In this article are described some concepts that can be used to optimize automated strategies.

The topics covered are:

  1. Minimizing cost
  2. Finding an optimal entry/exit within a short time period
  3. Using Big Data to optimize strategies
  4. Statistically evaluating a strategy

Minimizing costs

Costs arise from the spread and commission. Statistically, these costs are the only thing that will cause you to lose money from trades.
The spread is by smallest on the EUR/USD pair but even on this pair, it changes enormously throughout the day. A strategy should therefore follow the spread closely and only enter or exit positions when it’s at its smallest level.

The graph above shows how the average spread and its standard deviation evolves throughout the day. It is important to keep in mind that the spread may change between the moment when you place an order and the moment at which the position is really taken.

Finding an optimal entry/exit within a short time period

Trends are a central point to any strategy. If there were no trends, there would be no means to predict price movements.
It is hard to claim whether trends occur on larger time scales or not but is definitely the case for very short time scales.

Again on the EUR/USD pair: If the current tick is higher than the previous one, the next tick has 60% chance of being even higher. The inverse is also true for bearish trends.

It is necessary to try and identify the best entry and exit based on very short term trends, even if your strategy trades on larger time-scales.

Using Big Data to optimize strategies

Spread can be predicted very well by statistical methods. The best results are obtained with recurrent neural networks. They are very flexible and totally adapted to predicting sequences. The LSTM network is one implementation that gives very good results and you will find some good java implementations on the net if you're interested.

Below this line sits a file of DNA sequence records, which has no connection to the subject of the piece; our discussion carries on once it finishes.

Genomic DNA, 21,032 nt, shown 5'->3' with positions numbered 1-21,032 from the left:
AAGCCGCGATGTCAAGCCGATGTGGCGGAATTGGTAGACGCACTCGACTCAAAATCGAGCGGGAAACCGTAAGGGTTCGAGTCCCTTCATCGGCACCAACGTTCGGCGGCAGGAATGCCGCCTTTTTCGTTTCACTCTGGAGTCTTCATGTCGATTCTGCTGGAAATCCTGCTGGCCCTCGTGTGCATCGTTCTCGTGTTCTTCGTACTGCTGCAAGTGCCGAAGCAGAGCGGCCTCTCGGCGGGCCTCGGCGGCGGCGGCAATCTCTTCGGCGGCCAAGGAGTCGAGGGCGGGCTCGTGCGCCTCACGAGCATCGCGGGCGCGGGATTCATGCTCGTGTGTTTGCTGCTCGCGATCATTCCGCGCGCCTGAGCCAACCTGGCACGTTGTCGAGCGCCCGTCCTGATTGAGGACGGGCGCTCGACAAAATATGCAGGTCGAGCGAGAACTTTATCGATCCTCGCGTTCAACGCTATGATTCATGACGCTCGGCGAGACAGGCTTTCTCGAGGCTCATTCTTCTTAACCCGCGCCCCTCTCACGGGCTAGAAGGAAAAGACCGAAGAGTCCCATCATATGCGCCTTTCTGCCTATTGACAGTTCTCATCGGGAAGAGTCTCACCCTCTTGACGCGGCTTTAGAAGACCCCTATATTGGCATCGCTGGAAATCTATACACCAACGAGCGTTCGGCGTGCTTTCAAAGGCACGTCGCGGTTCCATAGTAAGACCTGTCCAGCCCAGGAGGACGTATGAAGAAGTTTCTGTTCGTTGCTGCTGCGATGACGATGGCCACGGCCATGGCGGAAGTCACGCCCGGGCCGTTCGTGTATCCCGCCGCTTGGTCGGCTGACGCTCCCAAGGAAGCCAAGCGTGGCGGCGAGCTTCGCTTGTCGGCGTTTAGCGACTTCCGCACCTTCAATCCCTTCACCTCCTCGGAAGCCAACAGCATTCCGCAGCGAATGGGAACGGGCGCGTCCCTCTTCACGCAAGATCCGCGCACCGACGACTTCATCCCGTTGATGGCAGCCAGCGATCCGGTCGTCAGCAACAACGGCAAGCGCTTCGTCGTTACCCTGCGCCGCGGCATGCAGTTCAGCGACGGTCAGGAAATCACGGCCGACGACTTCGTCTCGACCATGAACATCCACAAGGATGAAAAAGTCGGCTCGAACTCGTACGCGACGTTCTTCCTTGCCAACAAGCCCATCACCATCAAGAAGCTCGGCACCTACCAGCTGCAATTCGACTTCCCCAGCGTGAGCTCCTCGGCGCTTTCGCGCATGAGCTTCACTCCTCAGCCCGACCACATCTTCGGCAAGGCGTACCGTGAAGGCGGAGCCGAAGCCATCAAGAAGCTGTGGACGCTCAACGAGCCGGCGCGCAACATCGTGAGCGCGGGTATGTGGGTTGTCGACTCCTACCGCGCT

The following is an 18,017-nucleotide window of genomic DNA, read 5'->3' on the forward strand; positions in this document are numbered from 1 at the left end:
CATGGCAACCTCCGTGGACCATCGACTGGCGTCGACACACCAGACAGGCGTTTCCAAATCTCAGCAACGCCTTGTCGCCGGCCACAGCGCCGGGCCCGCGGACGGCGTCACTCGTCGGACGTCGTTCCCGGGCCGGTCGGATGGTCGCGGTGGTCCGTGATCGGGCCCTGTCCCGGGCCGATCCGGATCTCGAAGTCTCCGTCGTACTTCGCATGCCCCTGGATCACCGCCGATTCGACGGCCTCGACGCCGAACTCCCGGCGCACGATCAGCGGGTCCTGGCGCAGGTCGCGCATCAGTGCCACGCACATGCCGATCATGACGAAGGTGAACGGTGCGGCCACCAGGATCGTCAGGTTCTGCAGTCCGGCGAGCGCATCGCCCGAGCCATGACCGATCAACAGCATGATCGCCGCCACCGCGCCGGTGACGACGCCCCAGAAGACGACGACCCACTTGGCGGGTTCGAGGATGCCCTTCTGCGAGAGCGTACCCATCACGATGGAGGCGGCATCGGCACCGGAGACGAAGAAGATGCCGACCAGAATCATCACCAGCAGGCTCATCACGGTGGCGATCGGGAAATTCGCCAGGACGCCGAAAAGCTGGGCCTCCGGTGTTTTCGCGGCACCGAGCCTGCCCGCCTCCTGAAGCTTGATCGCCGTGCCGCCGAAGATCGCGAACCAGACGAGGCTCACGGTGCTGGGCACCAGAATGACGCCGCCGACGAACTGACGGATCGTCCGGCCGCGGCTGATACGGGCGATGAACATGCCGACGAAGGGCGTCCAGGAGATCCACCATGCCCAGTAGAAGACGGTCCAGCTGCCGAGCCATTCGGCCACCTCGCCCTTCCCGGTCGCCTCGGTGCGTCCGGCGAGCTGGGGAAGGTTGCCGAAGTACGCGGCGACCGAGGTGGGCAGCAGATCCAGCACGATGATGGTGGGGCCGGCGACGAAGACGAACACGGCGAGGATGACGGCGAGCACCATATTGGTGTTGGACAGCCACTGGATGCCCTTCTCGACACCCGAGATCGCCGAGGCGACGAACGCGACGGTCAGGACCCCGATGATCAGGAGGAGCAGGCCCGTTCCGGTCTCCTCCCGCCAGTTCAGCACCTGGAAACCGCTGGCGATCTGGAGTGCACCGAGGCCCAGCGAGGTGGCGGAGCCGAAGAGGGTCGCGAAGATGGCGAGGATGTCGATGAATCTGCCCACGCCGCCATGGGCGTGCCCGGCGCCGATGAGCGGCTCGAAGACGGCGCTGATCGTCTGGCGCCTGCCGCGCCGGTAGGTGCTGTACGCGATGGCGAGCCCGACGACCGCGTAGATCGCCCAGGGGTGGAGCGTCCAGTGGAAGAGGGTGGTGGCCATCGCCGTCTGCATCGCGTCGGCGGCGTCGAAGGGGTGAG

In the same way, the next few ticks can be predicted with some success using the LSTM or other similar methods.

Evaluating your strategy

You can evaluate a strategy via a contingency table such as the one below:

You can then use this online tool to calculate the chi² and check for independence :

The test finds that the predictions and actual results are independent. This is the same as saying that the strategy producing those results is no better than random.

There are more accurate statistical methods that take into account the amounts earned, lost and predicted but a simple statistical test like the one above is usually sufficient to differentiate a potentially interesting strategy from a bad one.


The idea is that even if your strategy is giving you strong bullish or bearish signals, you can usually wait a few ticks for a smaller spread and a micro-trend that can give you a good start.

The worst a strategy can do is be random, (if it’s worth than random you can just reverse it). This means that losses can only come from trading costs. There’s little you can do about commission but spread can be predicted and therefore minimized.

A strategy might seem profitable but especially if it makes very few trades, the results might very well be due to good luck. At least some basic statistical test can easily give you an idea of this.

finally If you are into programming, it's worth it to dive into the world of machine-learning.

Good luck and good trading.
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